When you need a new piece of furniture, the first instinct may be to go to hit up IKEA. But buying secondhand is a sustainable, affordable, and stylish option. Not only will you keep used furniture from going to a landfill, but you’ll also save the resources and energy required to manufacture a new one. About 12.1 million tons of furniture and furnishings municipal solid waste were generated in 2018.
Before going ahead with your thrift store or flea market purchase, make sure to scrutinize it for structural damage, repairability, and any future upgrades you may have in mind. After all, you want to go home with a piece of furniture that won’t require immediate replacement.
Check for signs of structural damage
When buying secondhand furniture, the first thing to do is to check for any damages. Ensure that its parts aren’t falling apart, it’s still functional, and can support adequate weight.
Conducting a thorough check helps ensure that you don’t end up with a good-looking item that doesn’t serve its purpose anymore, says Jerri Hobdy, furniture designer and founder of MENO, a design studio and showroom in Denver. The feeling of being stuck with an item and wanting to get rid of it is “a slippery slope to the piece ending up curbside and eventually in a landfill,” she adds.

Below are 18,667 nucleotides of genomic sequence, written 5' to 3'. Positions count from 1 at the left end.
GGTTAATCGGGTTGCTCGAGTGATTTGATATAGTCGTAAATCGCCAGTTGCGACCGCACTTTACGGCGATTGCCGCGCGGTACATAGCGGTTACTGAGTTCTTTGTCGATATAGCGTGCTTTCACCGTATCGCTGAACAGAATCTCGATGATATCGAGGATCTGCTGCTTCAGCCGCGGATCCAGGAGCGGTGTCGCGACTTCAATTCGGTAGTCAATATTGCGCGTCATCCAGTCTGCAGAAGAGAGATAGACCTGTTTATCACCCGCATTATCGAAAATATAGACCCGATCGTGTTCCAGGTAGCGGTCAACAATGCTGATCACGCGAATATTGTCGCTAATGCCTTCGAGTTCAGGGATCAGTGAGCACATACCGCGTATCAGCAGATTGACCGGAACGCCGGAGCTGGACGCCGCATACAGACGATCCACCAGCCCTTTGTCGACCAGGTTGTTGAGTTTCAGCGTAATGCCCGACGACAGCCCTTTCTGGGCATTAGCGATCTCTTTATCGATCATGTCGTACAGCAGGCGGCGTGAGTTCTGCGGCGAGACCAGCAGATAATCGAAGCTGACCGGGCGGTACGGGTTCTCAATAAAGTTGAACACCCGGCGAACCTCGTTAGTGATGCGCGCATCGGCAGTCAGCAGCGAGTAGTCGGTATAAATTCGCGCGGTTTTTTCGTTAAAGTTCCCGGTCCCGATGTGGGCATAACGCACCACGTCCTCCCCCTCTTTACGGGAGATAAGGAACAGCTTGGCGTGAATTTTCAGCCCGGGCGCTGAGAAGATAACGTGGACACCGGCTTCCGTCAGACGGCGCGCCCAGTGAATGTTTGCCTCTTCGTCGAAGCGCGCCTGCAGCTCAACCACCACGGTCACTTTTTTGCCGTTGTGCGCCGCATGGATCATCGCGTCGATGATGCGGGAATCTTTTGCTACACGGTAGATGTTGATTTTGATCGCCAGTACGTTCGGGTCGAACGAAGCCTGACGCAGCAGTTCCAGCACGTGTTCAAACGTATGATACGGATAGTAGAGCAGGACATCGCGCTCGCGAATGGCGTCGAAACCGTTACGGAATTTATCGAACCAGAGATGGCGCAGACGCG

For example, if you’re buying a cabinet or a dresser, check if all the drawers open properly. Test the handles to ensure they’re not falling off. When it comes to arm chairs or couches, make sure there are no missing legs or broken springs, and that the piece can comfortably hold your weight. Try leaning on tables from different sides to see if it’s uneven. In fabric-covered pieces like sofas and chairs, inspect dark corners and run any card through the creases on the surface to check for bed bugs or their eggs.
If you love a piece but find some issues with it, consider whether the repairs required are easy enough and not too costly. Checking for damage seems obvious, but “sometimes the allure of a unique or on-trend find can distract us from how we actually will interact with the piece everyday,” says Hobdy.
Know what the furniture is made of
Proper furniture care prevents materials from weathering prematurely and maintains aesthetic qualities, allowing it to be passed on for decades, says Hodby. If you want your secondhand finds to last, you need to know exactly what it’s made of. Otherwise, you might not know how to take care of it properly, which can affect its lifespan.
For instance, avoid using harsh chemicals like ammonia-based cleaners on wood veneer furniture because they can damage the finish beyond repair. When cleaning stains in a microfiber upholstery, use rubbing alcohol instead of water to avoid dried watermarks and spots.
Knowing the exact material is one of the challenges in buying furniture because there aren’t always material content tags like those you see on clothing, says Hobdy. “Most consumers don’t have visibility to a true materials breakdown even when purchasing new furniture, so it becomes more difficult to find out material details secondhand,” she adds.